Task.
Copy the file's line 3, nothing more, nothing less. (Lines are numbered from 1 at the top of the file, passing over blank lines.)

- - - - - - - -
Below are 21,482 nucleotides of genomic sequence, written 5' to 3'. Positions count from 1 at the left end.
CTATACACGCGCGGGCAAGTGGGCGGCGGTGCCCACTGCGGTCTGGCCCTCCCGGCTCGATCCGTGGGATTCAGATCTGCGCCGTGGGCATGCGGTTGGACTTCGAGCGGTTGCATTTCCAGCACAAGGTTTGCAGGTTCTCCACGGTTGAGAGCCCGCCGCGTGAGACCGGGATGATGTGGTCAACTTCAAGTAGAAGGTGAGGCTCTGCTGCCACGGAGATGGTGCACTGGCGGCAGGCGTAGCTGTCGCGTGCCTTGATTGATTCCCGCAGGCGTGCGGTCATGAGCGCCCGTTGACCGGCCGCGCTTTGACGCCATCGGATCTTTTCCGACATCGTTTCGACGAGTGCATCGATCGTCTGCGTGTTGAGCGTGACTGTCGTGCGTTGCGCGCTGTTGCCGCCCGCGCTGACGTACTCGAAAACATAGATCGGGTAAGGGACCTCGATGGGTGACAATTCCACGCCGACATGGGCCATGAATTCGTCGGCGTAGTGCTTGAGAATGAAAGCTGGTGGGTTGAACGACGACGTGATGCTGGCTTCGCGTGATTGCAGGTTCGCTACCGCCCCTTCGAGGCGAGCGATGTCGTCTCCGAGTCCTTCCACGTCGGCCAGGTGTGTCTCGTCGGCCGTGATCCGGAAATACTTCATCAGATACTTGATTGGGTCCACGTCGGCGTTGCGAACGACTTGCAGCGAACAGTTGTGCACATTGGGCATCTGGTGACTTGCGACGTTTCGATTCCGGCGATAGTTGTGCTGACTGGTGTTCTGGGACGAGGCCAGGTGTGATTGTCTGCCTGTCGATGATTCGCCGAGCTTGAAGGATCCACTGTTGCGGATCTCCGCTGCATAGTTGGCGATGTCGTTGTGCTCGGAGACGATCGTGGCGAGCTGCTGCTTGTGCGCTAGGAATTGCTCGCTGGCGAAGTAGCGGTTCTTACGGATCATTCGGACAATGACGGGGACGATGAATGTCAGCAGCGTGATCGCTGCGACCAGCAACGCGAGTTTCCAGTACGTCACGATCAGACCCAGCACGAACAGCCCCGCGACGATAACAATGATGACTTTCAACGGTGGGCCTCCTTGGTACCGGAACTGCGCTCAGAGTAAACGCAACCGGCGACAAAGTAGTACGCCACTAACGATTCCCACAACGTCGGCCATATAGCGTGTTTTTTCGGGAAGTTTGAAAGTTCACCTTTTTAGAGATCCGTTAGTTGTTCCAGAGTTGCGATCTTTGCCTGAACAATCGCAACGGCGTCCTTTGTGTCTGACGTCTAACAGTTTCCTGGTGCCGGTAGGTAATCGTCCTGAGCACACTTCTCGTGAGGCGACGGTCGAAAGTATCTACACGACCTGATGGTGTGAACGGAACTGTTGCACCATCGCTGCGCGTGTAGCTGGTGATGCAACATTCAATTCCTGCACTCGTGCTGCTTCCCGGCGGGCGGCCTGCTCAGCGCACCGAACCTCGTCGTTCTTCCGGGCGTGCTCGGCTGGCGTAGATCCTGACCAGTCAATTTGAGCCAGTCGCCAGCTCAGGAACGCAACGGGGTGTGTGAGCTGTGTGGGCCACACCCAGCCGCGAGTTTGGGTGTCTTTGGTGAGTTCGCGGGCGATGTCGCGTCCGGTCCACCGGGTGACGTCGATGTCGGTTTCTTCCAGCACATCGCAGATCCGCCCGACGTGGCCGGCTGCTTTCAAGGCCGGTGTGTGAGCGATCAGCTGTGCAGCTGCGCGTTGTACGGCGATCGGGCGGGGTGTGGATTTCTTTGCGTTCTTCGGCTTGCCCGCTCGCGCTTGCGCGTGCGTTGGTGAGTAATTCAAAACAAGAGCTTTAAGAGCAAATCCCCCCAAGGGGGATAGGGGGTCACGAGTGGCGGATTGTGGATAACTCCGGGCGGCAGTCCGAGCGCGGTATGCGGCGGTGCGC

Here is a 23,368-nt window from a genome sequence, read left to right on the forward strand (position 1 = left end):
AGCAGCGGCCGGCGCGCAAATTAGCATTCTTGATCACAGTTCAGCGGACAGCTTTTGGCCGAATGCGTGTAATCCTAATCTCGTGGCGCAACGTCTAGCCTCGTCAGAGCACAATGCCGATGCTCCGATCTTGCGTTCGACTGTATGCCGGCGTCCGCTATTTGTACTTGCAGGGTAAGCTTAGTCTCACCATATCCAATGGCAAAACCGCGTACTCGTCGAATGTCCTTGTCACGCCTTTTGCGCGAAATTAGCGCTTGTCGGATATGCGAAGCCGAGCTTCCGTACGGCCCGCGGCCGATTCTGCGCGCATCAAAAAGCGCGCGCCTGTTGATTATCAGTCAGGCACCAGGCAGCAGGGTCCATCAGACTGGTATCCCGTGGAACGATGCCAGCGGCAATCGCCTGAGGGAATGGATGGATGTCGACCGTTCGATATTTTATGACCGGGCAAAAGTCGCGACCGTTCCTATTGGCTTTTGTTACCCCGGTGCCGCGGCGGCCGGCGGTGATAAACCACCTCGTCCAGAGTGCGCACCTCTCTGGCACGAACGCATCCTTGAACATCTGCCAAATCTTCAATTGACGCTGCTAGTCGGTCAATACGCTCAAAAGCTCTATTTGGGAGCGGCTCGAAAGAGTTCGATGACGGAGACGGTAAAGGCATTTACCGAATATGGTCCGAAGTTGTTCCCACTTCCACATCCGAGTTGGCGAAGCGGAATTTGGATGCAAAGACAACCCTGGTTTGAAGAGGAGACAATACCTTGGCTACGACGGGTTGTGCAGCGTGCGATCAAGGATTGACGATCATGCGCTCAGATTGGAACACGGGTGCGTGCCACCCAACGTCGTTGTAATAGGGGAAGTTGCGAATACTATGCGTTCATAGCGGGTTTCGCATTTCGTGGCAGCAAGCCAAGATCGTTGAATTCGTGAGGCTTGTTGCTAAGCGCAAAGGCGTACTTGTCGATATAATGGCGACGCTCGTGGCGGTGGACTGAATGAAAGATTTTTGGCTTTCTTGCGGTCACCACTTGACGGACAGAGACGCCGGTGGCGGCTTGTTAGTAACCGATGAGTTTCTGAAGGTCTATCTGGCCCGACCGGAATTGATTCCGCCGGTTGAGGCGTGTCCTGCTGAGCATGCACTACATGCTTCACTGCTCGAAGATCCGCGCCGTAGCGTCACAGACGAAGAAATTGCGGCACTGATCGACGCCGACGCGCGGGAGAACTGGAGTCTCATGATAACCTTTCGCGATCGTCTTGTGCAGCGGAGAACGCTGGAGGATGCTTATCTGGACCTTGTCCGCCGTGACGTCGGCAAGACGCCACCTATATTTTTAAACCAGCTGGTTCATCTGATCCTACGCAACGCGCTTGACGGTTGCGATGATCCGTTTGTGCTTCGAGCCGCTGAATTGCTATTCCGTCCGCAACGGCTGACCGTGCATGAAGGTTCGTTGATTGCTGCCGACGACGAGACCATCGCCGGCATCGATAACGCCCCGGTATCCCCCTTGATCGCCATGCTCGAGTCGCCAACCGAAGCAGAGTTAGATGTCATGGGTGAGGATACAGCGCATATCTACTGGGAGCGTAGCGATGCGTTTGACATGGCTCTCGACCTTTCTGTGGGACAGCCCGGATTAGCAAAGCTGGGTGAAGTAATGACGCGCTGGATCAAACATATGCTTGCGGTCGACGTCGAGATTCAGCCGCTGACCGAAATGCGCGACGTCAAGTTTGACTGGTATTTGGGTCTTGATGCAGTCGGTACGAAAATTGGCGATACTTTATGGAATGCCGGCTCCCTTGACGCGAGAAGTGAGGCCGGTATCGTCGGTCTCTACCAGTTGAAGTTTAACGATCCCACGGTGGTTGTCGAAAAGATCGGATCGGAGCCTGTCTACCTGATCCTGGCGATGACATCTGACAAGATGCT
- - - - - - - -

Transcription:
Here is a 23,368-nt window from a genome sequence, read left to right on the forward strand (position 1 = left end):